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France Full Year 2014: Renault Captur on podium

Renault Captur France 2014. Picture courtesy of largus.frThe Renault Captur peaked at a fantastic 2nd place at home in June.

* UPDATED with the Top 412 All-models, Top 100 LCV and Top 66 All-brands *

Just as Europe bounces back (+5%), the UK gains 10% to 2.5 million sales and in the midst of a non-sensical new policy by the French government to wipe diesel cars out, French new car sales are up a minuscule 0.3% year-on-year to 1.795.913 units. The market is stuck below 1.8 million annual units for the second year in a row – the first time this happens in 30 years (1984-1985). Worse: the small YOY increase is only artificial; pumped by short-term rentals (+7%) and company sales (+6%) while private sales drop 2% to just 939.000 units. This almost 600.000 units (39%) below the 1.53 million private sales hit in 2009, pulling the PS ratio down to an all-time low 52.2%.

Renault Clio IV France 2014. Picture courtesy of largus.frThe brands ranking displays a rosier outlook for French manufacturers: Renault, Peugeot (both up 5%), Citroen (+2%) and Dacia (+14%) all outperform the market, with the French-Romanian carmaker hitting 6-figure sales for the first time ever at 102,519. The private sales picture is even shinier: Dacia outsells Volkswagen to rank #3 overall with an astounding 9.3% market share. Only new stand-alone DS crashes down 27% for its inaugural year in market. Nissan (+8%), Opel (+3%), Mercedes (+5%), BMW (+2%) and Skoda (+5%) also lodge positive results inside the Top 20 while Hyundai (-33%) disintegrates as it rebuilds its network of dealers.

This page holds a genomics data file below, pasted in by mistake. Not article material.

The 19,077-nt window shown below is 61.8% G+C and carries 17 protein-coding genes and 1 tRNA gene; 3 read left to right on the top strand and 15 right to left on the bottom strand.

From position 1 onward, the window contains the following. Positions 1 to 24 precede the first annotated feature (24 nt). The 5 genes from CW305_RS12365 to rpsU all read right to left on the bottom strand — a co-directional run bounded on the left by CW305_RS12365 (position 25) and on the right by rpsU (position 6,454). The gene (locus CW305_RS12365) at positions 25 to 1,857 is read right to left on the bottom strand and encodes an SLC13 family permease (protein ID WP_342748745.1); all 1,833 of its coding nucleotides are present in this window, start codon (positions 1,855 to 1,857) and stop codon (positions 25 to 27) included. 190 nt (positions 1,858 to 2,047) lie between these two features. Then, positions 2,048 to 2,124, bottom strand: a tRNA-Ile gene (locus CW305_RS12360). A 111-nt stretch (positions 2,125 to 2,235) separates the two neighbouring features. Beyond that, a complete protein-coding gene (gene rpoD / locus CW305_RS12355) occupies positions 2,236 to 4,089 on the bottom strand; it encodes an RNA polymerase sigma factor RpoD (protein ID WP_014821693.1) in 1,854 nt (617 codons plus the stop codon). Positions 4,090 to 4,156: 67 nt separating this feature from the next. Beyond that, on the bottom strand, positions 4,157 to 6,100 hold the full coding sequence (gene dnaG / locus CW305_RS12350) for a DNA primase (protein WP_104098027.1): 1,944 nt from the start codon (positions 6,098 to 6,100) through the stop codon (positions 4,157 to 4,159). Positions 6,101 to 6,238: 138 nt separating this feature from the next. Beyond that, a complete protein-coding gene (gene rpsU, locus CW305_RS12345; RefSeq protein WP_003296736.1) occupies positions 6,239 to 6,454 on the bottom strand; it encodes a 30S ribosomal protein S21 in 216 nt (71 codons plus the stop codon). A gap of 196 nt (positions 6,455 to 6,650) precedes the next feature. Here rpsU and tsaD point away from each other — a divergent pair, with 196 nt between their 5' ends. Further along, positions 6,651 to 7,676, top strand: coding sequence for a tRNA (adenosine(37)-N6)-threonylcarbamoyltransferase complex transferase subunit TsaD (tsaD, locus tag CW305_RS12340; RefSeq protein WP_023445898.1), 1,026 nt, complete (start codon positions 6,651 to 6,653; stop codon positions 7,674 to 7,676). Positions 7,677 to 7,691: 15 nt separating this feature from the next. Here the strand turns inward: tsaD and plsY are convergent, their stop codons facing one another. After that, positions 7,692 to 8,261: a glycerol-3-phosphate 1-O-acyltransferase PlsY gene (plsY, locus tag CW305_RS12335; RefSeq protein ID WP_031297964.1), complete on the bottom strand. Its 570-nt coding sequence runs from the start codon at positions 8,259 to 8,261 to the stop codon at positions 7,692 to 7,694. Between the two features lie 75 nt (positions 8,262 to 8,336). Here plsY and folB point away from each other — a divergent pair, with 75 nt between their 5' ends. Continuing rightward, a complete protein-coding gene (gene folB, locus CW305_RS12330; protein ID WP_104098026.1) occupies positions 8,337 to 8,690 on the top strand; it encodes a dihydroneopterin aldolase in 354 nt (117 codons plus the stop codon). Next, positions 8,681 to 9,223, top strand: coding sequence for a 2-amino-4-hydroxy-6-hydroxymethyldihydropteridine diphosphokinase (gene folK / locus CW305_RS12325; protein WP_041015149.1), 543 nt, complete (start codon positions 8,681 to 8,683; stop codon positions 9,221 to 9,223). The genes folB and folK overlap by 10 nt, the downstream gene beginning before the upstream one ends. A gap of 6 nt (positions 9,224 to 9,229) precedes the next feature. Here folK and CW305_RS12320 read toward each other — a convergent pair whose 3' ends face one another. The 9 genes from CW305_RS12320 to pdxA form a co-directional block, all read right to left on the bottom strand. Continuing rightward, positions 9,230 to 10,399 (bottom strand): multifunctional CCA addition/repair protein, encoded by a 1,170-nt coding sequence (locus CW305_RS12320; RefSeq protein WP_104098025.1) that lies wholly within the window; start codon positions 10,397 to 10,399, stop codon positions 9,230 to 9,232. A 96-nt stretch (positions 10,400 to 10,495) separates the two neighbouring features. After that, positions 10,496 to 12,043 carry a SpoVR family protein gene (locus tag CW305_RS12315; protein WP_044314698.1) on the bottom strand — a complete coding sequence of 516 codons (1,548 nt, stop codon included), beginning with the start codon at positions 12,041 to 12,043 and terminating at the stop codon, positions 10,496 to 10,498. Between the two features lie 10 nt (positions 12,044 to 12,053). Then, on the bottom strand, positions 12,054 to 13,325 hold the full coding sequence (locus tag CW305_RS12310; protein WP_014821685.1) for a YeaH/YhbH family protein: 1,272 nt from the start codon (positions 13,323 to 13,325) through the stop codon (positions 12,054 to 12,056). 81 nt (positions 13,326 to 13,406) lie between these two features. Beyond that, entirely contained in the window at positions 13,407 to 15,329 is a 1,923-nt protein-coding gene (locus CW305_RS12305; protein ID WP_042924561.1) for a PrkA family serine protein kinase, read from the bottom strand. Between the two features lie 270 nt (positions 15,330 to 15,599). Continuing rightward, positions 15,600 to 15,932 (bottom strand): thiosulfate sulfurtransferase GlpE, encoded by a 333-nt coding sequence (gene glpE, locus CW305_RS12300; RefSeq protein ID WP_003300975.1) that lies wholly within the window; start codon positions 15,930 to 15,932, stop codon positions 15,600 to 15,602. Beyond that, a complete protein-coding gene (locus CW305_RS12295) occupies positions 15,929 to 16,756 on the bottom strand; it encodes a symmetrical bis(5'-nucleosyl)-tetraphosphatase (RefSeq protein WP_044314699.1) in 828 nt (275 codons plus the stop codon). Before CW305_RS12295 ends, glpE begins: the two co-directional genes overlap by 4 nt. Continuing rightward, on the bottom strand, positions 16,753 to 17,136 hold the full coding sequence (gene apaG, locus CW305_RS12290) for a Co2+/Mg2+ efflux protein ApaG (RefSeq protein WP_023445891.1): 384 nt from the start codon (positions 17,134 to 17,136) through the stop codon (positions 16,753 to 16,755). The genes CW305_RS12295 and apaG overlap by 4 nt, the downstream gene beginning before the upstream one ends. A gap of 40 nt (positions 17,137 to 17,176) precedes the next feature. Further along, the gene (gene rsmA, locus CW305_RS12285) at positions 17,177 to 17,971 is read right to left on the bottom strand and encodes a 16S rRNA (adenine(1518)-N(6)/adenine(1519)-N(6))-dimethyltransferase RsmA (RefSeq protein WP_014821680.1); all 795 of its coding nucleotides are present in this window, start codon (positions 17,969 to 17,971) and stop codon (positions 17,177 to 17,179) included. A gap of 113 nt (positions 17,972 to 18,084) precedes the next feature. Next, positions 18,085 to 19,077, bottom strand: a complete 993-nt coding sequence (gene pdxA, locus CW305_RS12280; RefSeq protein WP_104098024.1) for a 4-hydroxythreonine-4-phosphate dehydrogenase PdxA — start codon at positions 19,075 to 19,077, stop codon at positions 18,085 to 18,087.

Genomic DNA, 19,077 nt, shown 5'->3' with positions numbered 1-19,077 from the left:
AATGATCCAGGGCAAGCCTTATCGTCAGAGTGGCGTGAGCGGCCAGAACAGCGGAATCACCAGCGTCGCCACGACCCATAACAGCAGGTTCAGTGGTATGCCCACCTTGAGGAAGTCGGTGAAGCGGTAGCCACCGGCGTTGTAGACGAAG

The Renault Clio IV remains the most popular nameplate in France for the second year running, ranking #1 every month bar January and improving its sales 2% to 105,182 for a 5.9% share. There is no real competition with its ‘rival’ the Peugeot 208, down 7% to 83,965 units. Below the two leaders, there is a lot of movement in the French models ranking in 2014. Already labelled the stars of 2013, the Renault Captur and Peugeot 2008 confirm they may well be the way of the future for the two largest French manufacturers. The Captur lands on the podium for its first full year of sales at 62,985 units, peaking at #2 in June, while the 2008 is up 93% year-on-year to #6 and 54,161 sales, its best ranking for the year being #4 in March.

Peugeot 2008 France 2014. Picture courtesy of largus.frThe Peugeot 2008 confirms it is now a sales blockbuster in France.

In a few large European markets like Germany, Spain, Italy or the Netherlands, both the Captur and the 2008 have started outselling their ‘non-crossover’ counterparts the Clio IV and 208, not just as a one-off but repeatedly. What would have been unthinkable just 12 months ago has suddenly become real: at the latest Paris Auto Show, Peugeot PR Manager Marc Bocqué confirmed to me that in a few years, the 2nd generation 2008 outselling the 208 to fight for the overall French pole position is “a true possibility”.

Peugeot 308 France March 2014. Picture courtesy of largus.frBest year since 2009 for the Peugeot 308 nameplate at home.

French models being reported by generation gives quite a unique outlook to the local sales charts: the Peugeot 308 II is boosted by its European Car of the Year Title and the success of its station wagon variant up to a fantastic 4th place with 3.4% share for its first full year of sales. It peaked at #3 in May, August and November, which is actually the 308 nameplate’s best ranking at home: the first generation reached it 7 times (June to October 2008January and June 2009). A #4 finish is the 308 nameplate’s highest annual ranking since 2009, with its all-time best remaining the #3 it reached in 2008.

Previous post: France December 2014: BMW and Mercedes finish on a high

Previous year: France Full Year 2013: Renault Clio IV marks 15 years of Clio at #1

Two years ago: France Full Year 2012: No car above 100,000 sales for the first time since 1952

Full Year 2014 analysis, Top 412 All-models, Top 100 LCV and Top 66 All-brands vs. Full 2014 figures below.

The analysis continues below.

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